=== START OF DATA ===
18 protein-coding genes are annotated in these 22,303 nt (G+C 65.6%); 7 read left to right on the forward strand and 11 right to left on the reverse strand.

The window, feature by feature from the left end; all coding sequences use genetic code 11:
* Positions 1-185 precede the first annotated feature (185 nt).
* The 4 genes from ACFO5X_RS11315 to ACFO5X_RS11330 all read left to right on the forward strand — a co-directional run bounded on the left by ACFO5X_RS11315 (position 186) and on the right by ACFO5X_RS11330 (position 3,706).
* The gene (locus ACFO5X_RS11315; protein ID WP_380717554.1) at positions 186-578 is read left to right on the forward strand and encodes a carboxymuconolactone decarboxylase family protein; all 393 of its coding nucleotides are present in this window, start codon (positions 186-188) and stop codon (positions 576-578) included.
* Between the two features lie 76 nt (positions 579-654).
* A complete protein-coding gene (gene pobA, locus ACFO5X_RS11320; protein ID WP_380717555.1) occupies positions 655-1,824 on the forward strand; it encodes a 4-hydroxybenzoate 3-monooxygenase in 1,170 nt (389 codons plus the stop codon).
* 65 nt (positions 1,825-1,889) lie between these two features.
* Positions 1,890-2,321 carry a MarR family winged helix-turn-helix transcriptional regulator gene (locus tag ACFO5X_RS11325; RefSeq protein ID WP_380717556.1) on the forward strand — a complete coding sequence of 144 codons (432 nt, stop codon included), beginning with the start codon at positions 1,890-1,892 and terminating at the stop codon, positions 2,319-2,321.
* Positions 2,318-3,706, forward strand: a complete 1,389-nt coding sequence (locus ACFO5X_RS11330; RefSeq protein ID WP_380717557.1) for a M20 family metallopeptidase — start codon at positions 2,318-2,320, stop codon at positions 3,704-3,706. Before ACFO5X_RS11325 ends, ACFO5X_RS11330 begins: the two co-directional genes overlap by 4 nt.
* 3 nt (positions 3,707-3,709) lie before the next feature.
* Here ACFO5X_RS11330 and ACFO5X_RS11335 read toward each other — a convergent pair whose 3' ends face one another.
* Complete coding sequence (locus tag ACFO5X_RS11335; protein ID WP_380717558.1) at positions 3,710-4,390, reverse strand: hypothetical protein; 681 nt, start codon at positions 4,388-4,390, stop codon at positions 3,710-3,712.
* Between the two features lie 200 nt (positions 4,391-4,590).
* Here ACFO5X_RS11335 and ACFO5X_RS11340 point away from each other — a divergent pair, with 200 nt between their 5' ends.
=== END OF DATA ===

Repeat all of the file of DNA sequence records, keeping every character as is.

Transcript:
18 protein-coding genes are annotated in these 22,303 nt (G+C 65.6%); 7 read left to right on the forward strand and 11 right to left on the reverse strand.

The window, feature by feature from the left end; all coding sequences use genetic code 11:
* Positions 1-185 precede the first annotated feature (185 nt).
* The 4 genes from ACFO5X_RS11315 to ACFO5X_RS11330 all read left to right on the forward strand — a co-directional run bounded on the left by ACFO5X_RS11315 (position 186) and on the right by ACFO5X_RS11330 (position 3,706).
* The gene (locus ACFO5X_RS11315; protein ID WP_380717554.1) at positions 186-578 is read left to right on the forward strand and encodes a carboxymuconolactone decarboxylase family protein; all 393 of its coding nucleotides are present in this window, start codon (positions 186-188) and stop codon (positions 576-578) included.
* Between the two features lie 76 nt (positions 579-654).
* A complete protein-coding gene (gene pobA, locus ACFO5X_RS11320; protein ID WP_380717555.1) occupies positions 655-1,824 on the forward strand; it encodes a 4-hydroxybenzoate 3-monooxygenase in 1,170 nt (389 codons plus the stop codon).
* 65 nt (positions 1,825-1,889) lie between these two features.
* Positions 1,890-2,321 carry a MarR family winged helix-turn-helix transcriptional regulator gene (locus tag ACFO5X_RS11325; RefSeq protein ID WP_380717556.1) on the forward strand — a complete coding sequence of 144 codons (432 nt, stop codon included), beginning with the start codon at positions 1,890-1,892 and terminating at the stop codon, positions 2,319-2,321.
* Positions 2,318-3,706, forward strand: a complete 1,389-nt coding sequence (locus ACFO5X_RS11330; RefSeq protein ID WP_380717557.1) for a M20 family metallopeptidase — start codon at positions 2,318-2,320, stop codon at positions 3,704-3,706. Before ACFO5X_RS11325 ends, ACFO5X_RS11330 begins: the two co-directional genes overlap by 4 nt.
* 3 nt (positions 3,707-3,709) lie before the next feature.
* Here ACFO5X_RS11330 and ACFO5X_RS11335 read toward each other — a convergent pair whose 3' ends face one another.
* Complete coding sequence (locus tag ACFO5X_RS11335; protein ID WP_380717558.1) at positions 3,710-4,390, reverse strand: hypothetical protein; 681 nt, start codon at positions 4,388-4,390, stop codon at positions 3,710-3,712.
* Between the two features lie 200 nt (positions 4,391-4,590).
* Here ACFO5X_RS11335 and ACFO5X_RS11340 point away from each other — a divergent pair, with 200 nt between their 5' ends.